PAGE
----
The term “organic” is the only term in Canada that is clearly defined and has significant meaning. We’ve heard people say they’ve read articles about how “organic” laws have been watered down; we’ve heard farmers say “oh, we’re organic all right, we just haven’t been certified because it costs too much money”; and we’ve seen studies that show people’s perception of other terms like “natural” have greater meaning than “organic.” The fact of the matter is, the use of the term organic accompanied with the symbol you see adjacent to this paragraph, means something – actually, a great deal.
The use of the term “organic” is governed by federal legislation – Organic Products Regulations 2009 (SOR/2009-176). In order for a farmer or producer to use the Canada Organic logo, it must develop a fully auditable record keeping system allowing an inspector to trace products from seed to plate, and it must be approved by a CFIA-appointed certification body.
Organic agriculture is a holistic approach to production which promotes and enhances biodiversity, protects long-term soil health and respects ecological balance through the use of environmentally and ecologically sustainable practices. It has been proven that Organic food is healthier.
Organic production is designed to:
respect the environment through the responsible usage of soil, water and air, minimizing agricultural pollution;
protect the long-term health of the soil, encouraging soil biological activity and minimizing soil degradation and erosion;
provide livestock with humane living conditions for their health and well-being; and
recycle materials and resources whenever possible and reduce the use of non-renewable resources
Organic production does not permit the use of:
synthetic pesticides, synthetic fertilizers, or sewage sludge;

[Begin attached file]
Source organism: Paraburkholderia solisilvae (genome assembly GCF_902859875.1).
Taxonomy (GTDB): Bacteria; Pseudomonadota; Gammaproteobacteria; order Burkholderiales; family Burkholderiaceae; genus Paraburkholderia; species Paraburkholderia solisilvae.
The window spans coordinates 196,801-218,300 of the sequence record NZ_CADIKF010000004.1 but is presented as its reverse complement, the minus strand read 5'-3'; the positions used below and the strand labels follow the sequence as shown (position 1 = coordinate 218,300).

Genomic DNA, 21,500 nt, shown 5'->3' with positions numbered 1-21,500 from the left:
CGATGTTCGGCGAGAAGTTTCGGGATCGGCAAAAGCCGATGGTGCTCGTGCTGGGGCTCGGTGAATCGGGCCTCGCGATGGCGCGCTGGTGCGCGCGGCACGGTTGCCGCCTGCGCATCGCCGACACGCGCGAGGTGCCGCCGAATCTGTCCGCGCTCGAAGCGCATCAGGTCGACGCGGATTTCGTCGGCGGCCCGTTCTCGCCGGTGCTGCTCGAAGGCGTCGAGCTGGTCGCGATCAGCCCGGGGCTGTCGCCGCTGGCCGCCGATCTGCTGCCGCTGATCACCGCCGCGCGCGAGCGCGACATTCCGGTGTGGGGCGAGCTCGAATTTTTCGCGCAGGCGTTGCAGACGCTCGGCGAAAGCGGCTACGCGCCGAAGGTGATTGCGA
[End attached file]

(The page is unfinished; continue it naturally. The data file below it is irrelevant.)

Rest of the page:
genetically modified organisms;
ionizing radiation; or
growth hormones for animals that produce meat, poultry, eggs, and dairy products
The Canada Organic Standard is recognized by both the EU and the US as equivalent – the only certification system to achieve this broad recognition.
Is the Canada Organic set of standards the be all and end all of ensuring food is produced the way nature intended? Absolutely not. Are their large-scale organic farms and producers today, both in Canada and around the world, that push the regulations to the breaking point, and push the small real organic farmers to bankruptcy? Absolutely. Is the Canada Organic standard the best we have at present day. Absolutely.
SCORE FOR “ORGANIC”: 9/10 – If all Organic meat products are lined up from “least Organic” to “most Organic”, the fact is if a meat product is certified to be Organic, displaying the Canada Organic logo, then even in the most lax interpretation of the guidelines, the farmer or producer had to jump a lot of hurdles to gain that Organic designation.
Grass fed & Grass finished.
There are few reasons why the term “Organic” described above scored a 9/10 instead of 10/10; one reason is because Organic ruminant animals, like cattle and sheep, can still be finished with grain and corn (albeit Organic grain and corn). Ruminant animals are endowed with the ability to convert grasses, which those of us who possess only one stomach cannot digest, into food that we can digest. They achieve this digestion by the use of a big fermentation tank inside their bodies called a rumen where resident bacteria convert cellulose into proteins and fats.